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Conditional expression of Spry1 in neural crest causes craniofacial and cardiac defects.

Yang X, Kilgallen S, Andreeva V, Spicer DB, Pinz I, Friesel R - BMC Dev. Biol. (2010)

Bottom Line: Spry1;Wnt1-Cre embryos die perinatally and exhibit facial clefting, cleft palate, cardiac and cranial nerve defects.These defects appear to be the result of decreased proliferation and increased apoptosis of neural crest and neural crest-derived cell populations.In addition, the domains of expression of several key transcription factors important to normal craniofacial and cardiac development including AP2, Msx2, Dlx5, and Dlx6 were reduced in Spry1;Wnt1-Cre transgenic embryos.

View Article: PubMed Central - HTML - PubMed

Affiliation: Center for Molecular Medicine, Maine Medical Center Research Institute, Scarborough, ME 04074, USA.

ABSTRACT

Background: Growth factors and their receptors are mediators of organogenesis and must be tightly regulated in a temporal and spatial manner for proper tissue morphogenesis. Intracellular regulators of growth factor signaling pathways provide an additional level of control. Members of the Sprouty family negatively regulate receptor tyrosine kinase pathways in several developmental contexts. To gain insight into the role of Spry1 in neural crest development, we analyzed the developmental effects of conditional expression of Spry1 in neural crest-derived tissues.

Results: Here we report that conditional expression of Spry1 in neural crest cells causes defects in craniofacial and cardiac development in mice. Spry1;Wnt1-Cre embryos die perinatally and exhibit facial clefting, cleft palate, cardiac and cranial nerve defects. These defects appear to be the result of decreased proliferation and increased apoptosis of neural crest and neural crest-derived cell populations. In addition, the domains of expression of several key transcription factors important to normal craniofacial and cardiac development including AP2, Msx2, Dlx5, and Dlx6 were reduced in Spry1;Wnt1-Cre transgenic embryos.

Conclusion: Collectively, these data suggest that Spry1 is an important regulator of craniofacial and cardiac morphogenesis and perturbations in Spry1 levels may contribute to congenital disorders involving tissues of neural crest origin.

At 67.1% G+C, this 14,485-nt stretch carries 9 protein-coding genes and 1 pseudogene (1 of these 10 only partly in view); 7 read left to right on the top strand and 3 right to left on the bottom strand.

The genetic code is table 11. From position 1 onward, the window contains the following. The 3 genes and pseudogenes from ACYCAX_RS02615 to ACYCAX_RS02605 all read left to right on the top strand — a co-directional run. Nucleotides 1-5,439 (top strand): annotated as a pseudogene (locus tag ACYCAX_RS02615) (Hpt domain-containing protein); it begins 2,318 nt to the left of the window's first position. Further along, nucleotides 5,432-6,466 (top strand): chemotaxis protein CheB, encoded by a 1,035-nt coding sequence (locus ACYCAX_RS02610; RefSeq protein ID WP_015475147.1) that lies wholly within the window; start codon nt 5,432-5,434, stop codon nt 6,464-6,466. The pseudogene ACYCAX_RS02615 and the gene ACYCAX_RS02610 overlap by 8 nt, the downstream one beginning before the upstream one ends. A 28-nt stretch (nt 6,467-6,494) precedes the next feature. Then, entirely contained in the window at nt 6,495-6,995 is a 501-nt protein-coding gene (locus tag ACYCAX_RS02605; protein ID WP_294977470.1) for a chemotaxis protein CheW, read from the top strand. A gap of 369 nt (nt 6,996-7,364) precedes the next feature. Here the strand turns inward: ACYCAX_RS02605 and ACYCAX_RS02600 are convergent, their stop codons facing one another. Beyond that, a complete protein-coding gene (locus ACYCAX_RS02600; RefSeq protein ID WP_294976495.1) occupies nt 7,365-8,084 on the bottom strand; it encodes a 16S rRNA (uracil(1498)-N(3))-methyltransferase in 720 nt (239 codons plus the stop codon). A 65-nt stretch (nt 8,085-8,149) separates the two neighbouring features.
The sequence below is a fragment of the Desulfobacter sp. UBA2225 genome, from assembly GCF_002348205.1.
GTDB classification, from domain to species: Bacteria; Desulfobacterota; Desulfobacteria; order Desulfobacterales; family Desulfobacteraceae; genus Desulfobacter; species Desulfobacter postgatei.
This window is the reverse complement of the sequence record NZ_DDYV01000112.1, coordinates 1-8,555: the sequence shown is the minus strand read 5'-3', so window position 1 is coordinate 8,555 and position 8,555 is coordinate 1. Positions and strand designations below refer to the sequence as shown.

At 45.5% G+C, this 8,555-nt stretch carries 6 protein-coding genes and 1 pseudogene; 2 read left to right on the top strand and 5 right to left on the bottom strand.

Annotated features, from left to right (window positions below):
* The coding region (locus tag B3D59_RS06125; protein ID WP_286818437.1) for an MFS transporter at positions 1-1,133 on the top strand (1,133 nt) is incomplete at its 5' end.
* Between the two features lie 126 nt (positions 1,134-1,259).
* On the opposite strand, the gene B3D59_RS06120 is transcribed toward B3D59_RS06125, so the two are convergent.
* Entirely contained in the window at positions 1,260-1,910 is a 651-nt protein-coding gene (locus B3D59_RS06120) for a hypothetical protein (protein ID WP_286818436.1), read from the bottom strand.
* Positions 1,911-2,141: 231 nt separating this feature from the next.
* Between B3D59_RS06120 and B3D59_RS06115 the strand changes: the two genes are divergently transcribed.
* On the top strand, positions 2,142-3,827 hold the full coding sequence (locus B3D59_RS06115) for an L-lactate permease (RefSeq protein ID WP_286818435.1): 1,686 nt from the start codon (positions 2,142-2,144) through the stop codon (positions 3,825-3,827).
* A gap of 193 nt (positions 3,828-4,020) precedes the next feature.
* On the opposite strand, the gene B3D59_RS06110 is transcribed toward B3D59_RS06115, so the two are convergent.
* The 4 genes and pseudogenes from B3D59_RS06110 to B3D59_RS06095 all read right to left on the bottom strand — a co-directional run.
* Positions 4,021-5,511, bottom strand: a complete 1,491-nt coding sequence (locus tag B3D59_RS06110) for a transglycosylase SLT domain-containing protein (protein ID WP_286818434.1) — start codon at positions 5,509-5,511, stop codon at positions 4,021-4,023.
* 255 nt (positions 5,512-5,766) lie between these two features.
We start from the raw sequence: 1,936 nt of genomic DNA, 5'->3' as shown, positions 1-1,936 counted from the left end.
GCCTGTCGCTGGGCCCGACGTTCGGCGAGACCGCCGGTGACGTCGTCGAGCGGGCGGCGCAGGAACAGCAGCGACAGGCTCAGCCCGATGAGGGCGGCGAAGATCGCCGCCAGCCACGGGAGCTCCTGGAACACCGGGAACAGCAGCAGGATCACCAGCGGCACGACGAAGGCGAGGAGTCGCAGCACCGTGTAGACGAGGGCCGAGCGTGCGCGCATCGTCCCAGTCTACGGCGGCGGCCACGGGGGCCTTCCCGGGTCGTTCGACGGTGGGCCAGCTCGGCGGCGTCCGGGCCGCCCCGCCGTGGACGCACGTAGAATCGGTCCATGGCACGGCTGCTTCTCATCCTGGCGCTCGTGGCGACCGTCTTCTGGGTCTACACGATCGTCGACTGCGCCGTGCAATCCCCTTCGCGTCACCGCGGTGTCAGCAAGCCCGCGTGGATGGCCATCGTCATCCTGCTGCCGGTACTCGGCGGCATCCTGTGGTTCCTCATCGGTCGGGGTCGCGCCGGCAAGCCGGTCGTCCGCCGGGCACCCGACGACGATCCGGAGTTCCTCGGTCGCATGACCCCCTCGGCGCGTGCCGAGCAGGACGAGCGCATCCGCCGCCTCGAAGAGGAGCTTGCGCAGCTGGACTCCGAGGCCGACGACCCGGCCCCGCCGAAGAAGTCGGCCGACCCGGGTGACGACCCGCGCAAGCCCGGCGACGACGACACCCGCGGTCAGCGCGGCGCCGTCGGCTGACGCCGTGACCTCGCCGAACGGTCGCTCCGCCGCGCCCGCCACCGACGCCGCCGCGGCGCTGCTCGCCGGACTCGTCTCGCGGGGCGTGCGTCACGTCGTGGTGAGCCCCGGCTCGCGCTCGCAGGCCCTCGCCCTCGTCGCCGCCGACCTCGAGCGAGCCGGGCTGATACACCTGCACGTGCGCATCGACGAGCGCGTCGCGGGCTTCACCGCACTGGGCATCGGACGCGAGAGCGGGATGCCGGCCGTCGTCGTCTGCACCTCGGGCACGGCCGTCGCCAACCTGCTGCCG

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The whole mount expression pattern of Spry1 in developing mouse embryos. (A) E8.0, (B) E8.5, (C) E9.0, (D) E9.5 and (E, F) E10. Spry1 is expressed in the primitive streak, brachial arches, midbrain-hindbrain boundary, lateral mesoderm and tail bud. E8.5 Spry1+/-LacZ embryos were stained with β-gal and sectioned through the plane indicated (G). β-gal staining is evident in the presumptive neural crest (H, arrowheads indicate the neural folds) and higher magnification (I).
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Figure 1: The whole mount expression pattern of Spry1 in developing mouse embryos. (A) E8.0, (B) E8.5, (C) E9.0, (D) E9.5 and (E, F) E10. Spry1 is expressed in the primitive streak, brachial arches, midbrain-hindbrain boundary, lateral mesoderm and tail bud. E8.5 Spry1+/-LacZ embryos were stained with β-gal and sectioned through the plane indicated (G). β-gal staining is evident in the presumptive neural crest (H, arrowheads indicate the neural folds) and higher magnification (I).

Mentions: We examined the expression Spry1 in mouse embryos from E8.0 to E10.0 using whole-mount in situ hybridization. In situ hybridization analysis at E8.0 revealed that Spry1 is highly expressed in the cranial neural folds and presomitic mesoderm (Figure 1A) and continues to be expressed in regions populated by cells of neural crest origin including the branchial arches 1, 2, and 3, the frontonasal process, the midbrain hindbrain boundary, as well as limb buds and presomitic mesoderm at E9.0 (Figure 1C). This pattern persists until about E10.0 (Figure 1E,F). These expression data are consistent with a previous report [14]. To gain additional insight into the pattern of embryonic Spry1 expression, we performed β-gal staining on Spry1lacZ/+ embryos at E8.5. A coronal section through the rostral region indicates β-gal staining in the presumptive neural crest (Figure 1H, I black arrowhead) as well as the underlying mesoderm (Figure 1I, red arrow).